You mentioned multigran tempeh - that picqued my interest. I'be been meaning to give tempehs a try - since they are fermented soy and actually good for health (unlike many other unfermented soy products) - how do you like them?

    And this multigrain tempeh - is it made only of grains or grains + soy as well?

     
  • At 3:32 PM, Blogger Sheela said…

    Akila: Thanks!

    Kay: I like tempeh a lot - use it in a few different ways in my recipes.

    It's next in my list of things to try making at home from Katz's Wild Fermentation book - after Baechu Kimchi, Sauerkraut and Miso which have turned out wonderfully at home. Miso we have now is aged a year, although quite gritty, not as smooth as the store-bought ones :)

    I don't remember the label exactly, but, this "multi-grain" tempeh had brown rice, millet, and a couple more ingredients in addition to soy beans - it's the kind I usually find at Trader Joe's.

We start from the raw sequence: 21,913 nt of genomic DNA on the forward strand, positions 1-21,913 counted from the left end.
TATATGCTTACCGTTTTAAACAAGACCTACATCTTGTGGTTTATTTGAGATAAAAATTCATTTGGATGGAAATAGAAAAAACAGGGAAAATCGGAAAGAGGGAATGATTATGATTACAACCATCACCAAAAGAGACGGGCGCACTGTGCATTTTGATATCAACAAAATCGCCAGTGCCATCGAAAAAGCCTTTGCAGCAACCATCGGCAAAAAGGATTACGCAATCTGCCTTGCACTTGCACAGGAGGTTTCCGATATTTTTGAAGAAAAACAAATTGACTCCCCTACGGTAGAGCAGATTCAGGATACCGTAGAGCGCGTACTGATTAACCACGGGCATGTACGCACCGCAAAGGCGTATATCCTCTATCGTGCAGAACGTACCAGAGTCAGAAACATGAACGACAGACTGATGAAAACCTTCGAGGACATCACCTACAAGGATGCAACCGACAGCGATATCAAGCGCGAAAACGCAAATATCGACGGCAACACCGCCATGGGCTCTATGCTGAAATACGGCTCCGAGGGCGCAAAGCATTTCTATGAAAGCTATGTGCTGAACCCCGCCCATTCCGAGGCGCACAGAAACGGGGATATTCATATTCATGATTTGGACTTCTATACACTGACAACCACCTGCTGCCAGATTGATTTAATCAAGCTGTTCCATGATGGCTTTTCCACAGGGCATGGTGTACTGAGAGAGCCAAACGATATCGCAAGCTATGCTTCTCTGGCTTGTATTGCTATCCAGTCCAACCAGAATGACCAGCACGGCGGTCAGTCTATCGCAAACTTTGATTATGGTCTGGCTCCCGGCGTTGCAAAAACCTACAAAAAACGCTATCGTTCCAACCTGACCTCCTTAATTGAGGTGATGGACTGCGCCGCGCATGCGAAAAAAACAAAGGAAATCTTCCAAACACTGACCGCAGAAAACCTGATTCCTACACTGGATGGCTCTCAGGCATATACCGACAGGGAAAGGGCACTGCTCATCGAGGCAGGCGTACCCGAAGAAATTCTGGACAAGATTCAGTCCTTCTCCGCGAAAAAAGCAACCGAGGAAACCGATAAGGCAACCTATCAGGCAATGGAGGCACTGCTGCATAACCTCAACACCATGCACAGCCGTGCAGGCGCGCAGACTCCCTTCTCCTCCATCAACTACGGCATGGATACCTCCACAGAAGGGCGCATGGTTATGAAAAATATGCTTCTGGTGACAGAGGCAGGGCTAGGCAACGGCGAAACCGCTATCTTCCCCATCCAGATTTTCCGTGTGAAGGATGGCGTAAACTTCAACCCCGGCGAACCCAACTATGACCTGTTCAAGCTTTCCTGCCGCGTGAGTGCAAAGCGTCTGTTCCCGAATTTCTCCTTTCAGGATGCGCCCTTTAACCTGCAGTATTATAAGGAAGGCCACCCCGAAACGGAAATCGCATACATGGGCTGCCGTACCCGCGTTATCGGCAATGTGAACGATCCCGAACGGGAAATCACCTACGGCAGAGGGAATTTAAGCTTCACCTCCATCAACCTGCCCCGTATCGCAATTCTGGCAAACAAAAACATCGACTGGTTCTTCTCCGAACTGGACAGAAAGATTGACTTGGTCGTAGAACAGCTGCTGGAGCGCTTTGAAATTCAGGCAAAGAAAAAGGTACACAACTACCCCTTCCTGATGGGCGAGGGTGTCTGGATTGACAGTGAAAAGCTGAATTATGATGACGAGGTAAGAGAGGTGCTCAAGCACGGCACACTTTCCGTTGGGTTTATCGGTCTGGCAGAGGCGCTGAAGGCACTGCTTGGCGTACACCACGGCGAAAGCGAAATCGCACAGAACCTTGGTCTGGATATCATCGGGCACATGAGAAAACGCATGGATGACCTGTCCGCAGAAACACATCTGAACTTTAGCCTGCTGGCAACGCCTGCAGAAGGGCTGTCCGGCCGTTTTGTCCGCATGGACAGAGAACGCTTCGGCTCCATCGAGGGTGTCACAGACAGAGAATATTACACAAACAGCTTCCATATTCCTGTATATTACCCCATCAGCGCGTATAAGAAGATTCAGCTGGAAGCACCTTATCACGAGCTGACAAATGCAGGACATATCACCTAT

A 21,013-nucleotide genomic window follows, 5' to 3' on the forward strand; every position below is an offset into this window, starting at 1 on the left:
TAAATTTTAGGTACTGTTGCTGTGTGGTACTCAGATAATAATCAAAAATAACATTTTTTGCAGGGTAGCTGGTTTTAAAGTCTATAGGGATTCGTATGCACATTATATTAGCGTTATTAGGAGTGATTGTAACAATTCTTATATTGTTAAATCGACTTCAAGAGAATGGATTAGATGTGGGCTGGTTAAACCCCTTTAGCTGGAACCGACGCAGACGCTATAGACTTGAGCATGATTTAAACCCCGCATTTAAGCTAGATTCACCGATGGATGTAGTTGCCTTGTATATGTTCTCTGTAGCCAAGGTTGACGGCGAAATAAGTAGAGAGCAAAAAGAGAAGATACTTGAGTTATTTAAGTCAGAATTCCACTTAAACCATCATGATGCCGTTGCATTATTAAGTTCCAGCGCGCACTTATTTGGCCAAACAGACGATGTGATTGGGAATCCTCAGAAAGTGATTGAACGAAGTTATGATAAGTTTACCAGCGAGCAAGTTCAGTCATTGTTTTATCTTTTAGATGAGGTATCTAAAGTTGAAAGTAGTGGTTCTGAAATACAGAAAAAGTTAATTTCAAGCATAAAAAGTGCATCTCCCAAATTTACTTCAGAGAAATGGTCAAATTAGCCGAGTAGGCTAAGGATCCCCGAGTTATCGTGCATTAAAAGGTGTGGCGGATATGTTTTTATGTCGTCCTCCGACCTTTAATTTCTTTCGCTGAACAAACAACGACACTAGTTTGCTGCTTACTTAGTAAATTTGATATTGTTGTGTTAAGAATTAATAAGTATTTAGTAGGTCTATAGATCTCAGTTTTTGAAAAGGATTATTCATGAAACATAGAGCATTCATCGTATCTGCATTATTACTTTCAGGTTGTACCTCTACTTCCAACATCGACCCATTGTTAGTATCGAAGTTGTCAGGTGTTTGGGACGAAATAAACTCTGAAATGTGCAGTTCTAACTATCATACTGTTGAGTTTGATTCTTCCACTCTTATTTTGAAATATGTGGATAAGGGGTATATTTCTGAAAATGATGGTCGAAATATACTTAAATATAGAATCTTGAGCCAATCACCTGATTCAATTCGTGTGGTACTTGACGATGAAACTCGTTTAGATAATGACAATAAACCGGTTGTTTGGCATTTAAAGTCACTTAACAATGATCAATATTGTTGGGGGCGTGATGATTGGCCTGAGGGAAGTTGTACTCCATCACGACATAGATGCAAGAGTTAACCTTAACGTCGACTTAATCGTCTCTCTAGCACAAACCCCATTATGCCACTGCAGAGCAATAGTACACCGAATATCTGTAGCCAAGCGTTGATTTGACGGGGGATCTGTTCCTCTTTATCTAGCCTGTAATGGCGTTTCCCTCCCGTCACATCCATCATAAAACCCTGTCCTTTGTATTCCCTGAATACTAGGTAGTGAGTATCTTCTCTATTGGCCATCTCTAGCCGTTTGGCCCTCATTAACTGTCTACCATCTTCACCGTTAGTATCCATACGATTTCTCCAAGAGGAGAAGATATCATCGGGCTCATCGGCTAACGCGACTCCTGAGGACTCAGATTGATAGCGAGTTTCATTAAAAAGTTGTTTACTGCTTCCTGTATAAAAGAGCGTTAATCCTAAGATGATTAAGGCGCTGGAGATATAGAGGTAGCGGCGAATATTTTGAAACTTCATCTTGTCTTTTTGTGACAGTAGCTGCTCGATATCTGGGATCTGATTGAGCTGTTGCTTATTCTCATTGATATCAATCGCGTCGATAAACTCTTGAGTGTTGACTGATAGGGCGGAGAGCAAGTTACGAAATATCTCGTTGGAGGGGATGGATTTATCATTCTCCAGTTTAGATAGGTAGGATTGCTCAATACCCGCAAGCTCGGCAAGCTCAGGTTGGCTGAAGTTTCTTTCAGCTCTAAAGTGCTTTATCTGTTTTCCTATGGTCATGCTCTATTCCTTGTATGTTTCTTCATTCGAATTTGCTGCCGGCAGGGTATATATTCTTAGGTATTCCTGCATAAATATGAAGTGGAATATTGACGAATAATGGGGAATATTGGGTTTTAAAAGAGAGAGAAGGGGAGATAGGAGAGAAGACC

• At 11:04 AM, Anonymous Shwetha said…

    hi there!

    Where do I buy corn husks in portland ?? Home make tamales sounds very yummy!

     
  • At 3:29 PM, Blogger Sheela said…

    Shwetha: Fred Meyer has it in their Hispanic aisle.

     
  • At 3:54 PM, Blogger Kay said…

    Thank you Sheela! :) I now will give tempeh a try. too chicken until now :)

    I noticed that miso triggers my headaches... but saurkraut doesn't. And is sooo yumm! I could eat it like a poriyal. I tried to make it home but I don't think I left it out enough and put it in the fridge too soon. while it didn't get spoilt, it didn't have that yummy taste like the one I got from the Big Carrot (natural foods store). I liked sandor Katz's book as well - borrowed it fromthe library - I have to read it again to get some motivation going on.

    I just recently read about the saurkraut party that Kim went to and her follow up and that was so inspiring. I wish I could goto one too and learn some tricks to get it right.

     
  • At 9:10 PM, Blogger Shubha said…

    wow this looks delish.... Never tasted a tamale.. will try this sometime.. U have a beautiful blog..:D

    Btw.. u have a award waiting in my blog..:)